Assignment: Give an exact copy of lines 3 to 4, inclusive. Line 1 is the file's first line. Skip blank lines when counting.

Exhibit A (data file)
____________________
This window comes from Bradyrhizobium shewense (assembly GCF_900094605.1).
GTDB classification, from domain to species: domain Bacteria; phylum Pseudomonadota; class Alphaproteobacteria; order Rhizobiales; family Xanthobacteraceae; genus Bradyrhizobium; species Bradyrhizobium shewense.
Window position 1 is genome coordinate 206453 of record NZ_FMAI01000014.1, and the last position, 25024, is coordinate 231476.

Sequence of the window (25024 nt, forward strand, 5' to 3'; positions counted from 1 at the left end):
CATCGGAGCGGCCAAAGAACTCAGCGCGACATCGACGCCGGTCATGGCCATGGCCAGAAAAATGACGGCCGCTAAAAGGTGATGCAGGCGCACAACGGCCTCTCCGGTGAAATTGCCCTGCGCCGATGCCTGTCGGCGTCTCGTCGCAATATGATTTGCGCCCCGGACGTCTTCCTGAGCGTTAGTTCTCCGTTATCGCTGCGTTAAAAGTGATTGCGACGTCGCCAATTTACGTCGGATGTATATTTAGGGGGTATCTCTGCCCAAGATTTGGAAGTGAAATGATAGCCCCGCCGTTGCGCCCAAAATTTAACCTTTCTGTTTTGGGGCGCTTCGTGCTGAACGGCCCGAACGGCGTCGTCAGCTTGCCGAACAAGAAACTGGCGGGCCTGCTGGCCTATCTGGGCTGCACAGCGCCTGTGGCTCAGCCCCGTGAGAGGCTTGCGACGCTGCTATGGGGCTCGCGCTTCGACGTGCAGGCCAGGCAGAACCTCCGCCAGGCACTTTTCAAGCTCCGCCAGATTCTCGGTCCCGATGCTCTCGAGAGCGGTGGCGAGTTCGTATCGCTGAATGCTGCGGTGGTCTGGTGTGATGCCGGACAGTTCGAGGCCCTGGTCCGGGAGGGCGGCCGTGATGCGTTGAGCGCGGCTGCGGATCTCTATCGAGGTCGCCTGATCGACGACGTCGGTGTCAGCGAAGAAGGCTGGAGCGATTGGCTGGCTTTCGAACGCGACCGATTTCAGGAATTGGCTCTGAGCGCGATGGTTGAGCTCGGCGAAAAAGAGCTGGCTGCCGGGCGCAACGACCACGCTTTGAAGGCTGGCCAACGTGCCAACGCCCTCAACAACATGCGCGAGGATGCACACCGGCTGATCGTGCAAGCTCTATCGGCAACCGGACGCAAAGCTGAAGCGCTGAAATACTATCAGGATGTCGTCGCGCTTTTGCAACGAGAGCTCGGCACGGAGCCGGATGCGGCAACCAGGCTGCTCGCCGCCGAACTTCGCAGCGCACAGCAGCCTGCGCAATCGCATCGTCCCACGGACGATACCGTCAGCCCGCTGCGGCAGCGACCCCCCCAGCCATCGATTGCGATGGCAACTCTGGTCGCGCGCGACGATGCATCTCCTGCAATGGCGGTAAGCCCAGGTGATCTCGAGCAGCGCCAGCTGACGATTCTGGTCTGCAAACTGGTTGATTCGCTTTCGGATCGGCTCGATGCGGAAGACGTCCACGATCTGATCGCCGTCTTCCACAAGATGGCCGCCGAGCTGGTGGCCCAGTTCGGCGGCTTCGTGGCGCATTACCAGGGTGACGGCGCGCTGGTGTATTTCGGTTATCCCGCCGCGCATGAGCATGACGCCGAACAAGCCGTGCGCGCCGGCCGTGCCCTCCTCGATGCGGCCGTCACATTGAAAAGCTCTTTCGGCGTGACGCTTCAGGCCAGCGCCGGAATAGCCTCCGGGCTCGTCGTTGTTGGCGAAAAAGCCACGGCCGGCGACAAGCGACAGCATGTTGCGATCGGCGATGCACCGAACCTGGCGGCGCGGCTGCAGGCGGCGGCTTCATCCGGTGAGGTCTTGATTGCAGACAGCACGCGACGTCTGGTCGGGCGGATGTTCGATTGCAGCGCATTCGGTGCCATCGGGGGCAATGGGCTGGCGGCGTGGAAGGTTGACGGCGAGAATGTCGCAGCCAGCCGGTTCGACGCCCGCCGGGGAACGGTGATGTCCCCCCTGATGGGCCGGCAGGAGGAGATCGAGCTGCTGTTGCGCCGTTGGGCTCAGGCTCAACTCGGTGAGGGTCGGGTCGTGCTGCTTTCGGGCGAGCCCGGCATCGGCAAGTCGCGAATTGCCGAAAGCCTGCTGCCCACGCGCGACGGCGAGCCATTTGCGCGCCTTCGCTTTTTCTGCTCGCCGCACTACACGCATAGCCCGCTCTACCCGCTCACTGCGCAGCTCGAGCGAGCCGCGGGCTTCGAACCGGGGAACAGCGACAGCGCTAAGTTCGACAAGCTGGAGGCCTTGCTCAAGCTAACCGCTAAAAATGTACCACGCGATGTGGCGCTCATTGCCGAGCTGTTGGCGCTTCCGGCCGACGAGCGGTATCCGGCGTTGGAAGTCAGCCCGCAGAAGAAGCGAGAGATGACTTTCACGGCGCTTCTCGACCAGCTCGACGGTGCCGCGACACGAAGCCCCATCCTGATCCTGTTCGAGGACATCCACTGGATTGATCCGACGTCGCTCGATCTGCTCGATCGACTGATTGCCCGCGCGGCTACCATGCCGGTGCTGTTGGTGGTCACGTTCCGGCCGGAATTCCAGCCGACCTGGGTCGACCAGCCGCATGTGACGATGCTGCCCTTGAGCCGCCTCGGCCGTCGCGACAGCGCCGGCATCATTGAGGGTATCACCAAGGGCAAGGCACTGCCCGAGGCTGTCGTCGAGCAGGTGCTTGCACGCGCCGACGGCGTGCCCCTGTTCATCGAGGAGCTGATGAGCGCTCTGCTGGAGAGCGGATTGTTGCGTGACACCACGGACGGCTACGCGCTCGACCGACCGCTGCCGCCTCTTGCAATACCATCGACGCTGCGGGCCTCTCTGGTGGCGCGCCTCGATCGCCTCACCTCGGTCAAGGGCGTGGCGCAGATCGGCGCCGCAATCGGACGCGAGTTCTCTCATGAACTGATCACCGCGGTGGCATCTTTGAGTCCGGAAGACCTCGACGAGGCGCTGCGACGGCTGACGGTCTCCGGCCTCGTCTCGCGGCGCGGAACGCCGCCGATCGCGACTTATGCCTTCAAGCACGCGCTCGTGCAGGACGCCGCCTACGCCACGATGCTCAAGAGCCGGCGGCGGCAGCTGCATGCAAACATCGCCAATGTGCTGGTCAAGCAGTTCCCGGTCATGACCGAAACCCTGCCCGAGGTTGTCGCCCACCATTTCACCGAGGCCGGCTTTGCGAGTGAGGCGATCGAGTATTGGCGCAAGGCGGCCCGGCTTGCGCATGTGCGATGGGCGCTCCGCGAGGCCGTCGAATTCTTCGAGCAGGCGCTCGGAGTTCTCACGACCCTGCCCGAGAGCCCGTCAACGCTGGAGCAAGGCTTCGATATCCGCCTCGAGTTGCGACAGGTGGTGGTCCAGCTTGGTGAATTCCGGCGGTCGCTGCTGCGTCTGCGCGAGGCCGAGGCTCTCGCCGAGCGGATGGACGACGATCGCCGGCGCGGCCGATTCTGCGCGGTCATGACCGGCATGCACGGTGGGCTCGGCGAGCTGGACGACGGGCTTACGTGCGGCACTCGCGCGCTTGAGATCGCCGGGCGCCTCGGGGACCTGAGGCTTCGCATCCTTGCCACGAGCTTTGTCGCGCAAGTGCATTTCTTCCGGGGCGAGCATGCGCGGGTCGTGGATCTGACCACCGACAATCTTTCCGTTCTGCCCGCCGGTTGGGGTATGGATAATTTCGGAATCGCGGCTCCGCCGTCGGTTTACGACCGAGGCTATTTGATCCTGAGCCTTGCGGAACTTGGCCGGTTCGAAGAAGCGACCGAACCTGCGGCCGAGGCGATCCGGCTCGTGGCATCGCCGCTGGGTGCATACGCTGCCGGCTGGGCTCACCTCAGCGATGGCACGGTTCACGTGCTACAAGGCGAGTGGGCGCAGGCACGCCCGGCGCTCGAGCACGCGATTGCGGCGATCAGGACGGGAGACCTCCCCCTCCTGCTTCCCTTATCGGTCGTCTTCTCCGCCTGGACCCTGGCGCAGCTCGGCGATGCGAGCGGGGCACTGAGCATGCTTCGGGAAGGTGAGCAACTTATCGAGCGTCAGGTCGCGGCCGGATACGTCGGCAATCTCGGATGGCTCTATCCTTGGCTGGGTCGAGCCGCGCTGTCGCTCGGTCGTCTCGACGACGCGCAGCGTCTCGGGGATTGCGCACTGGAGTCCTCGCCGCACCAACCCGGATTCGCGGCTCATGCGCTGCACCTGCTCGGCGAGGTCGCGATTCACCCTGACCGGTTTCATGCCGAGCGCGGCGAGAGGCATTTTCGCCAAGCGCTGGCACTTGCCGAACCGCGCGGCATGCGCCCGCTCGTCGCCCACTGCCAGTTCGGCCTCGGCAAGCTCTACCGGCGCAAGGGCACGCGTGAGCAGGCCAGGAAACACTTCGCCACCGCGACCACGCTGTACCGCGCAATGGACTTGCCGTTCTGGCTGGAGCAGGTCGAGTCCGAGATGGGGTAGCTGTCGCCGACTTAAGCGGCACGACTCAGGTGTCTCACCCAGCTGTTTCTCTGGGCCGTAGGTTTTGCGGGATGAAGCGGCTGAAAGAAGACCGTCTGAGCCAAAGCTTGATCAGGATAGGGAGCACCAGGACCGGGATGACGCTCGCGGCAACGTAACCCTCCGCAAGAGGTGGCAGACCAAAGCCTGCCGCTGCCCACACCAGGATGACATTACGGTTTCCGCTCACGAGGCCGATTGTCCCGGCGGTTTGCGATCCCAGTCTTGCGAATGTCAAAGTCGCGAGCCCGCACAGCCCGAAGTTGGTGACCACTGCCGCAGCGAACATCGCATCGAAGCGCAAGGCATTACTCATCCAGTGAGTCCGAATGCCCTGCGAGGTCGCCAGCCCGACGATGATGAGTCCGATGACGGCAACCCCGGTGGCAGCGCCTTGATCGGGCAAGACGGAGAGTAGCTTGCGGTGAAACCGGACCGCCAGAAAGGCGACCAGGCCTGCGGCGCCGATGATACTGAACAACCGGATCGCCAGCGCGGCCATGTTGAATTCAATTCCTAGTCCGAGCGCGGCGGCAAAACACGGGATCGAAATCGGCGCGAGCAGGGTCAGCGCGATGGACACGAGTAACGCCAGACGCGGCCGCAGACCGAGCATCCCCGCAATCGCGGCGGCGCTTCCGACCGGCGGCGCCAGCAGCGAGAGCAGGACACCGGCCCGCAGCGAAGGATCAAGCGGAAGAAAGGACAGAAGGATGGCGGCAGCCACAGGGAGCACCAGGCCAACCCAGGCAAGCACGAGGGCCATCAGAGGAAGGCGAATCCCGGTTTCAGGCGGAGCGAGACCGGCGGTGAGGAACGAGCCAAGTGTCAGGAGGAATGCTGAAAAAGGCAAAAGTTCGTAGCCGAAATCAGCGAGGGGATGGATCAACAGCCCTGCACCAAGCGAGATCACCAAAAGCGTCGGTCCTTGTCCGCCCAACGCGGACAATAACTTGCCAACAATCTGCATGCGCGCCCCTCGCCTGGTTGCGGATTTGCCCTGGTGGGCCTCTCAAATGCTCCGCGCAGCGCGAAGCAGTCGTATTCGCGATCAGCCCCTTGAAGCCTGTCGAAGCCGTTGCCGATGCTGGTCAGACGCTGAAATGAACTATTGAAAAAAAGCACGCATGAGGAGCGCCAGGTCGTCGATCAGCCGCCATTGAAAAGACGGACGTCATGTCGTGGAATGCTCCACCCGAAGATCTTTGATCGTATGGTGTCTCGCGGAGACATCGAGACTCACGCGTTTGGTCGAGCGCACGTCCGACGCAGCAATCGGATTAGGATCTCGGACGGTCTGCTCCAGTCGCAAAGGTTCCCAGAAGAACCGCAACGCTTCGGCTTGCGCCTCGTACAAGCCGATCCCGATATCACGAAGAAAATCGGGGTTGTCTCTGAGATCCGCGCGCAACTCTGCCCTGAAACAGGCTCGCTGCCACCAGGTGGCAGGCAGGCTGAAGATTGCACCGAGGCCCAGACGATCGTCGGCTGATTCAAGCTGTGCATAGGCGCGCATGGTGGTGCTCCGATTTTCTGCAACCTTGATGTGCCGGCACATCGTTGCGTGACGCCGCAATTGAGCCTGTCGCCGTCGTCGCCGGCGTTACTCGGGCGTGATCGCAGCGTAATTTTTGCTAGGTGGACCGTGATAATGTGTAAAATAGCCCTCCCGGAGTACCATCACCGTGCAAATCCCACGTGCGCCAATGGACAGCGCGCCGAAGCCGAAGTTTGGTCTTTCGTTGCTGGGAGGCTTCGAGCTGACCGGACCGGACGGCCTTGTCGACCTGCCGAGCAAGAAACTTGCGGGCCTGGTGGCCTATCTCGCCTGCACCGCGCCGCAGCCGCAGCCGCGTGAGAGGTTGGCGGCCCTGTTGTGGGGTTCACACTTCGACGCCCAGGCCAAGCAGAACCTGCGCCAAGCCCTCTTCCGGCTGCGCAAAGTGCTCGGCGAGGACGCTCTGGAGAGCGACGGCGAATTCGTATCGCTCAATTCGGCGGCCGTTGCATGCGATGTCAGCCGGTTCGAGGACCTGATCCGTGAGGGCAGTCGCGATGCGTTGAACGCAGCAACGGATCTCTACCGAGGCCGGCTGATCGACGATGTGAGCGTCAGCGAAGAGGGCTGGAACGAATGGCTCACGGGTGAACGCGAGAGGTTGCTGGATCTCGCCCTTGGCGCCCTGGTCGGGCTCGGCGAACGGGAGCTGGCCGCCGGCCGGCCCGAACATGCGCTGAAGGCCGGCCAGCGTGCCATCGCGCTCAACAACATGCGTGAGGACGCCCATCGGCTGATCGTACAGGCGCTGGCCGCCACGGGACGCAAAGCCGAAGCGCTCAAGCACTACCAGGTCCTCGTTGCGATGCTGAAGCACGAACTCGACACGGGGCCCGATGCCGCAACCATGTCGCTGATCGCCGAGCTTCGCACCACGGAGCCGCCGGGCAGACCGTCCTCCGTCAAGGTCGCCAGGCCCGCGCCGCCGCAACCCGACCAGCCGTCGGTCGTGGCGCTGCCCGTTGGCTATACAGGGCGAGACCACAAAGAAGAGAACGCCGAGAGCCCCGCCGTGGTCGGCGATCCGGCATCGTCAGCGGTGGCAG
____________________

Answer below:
Window position 1 is genome coordinate 206453 of record NZ_FMAI01000014.1, and the last position, 25024, is coordinate 231476.

Sequence of the window (25024 nt, forward strand, 5' to 3'; positions counted from 1 at the left end):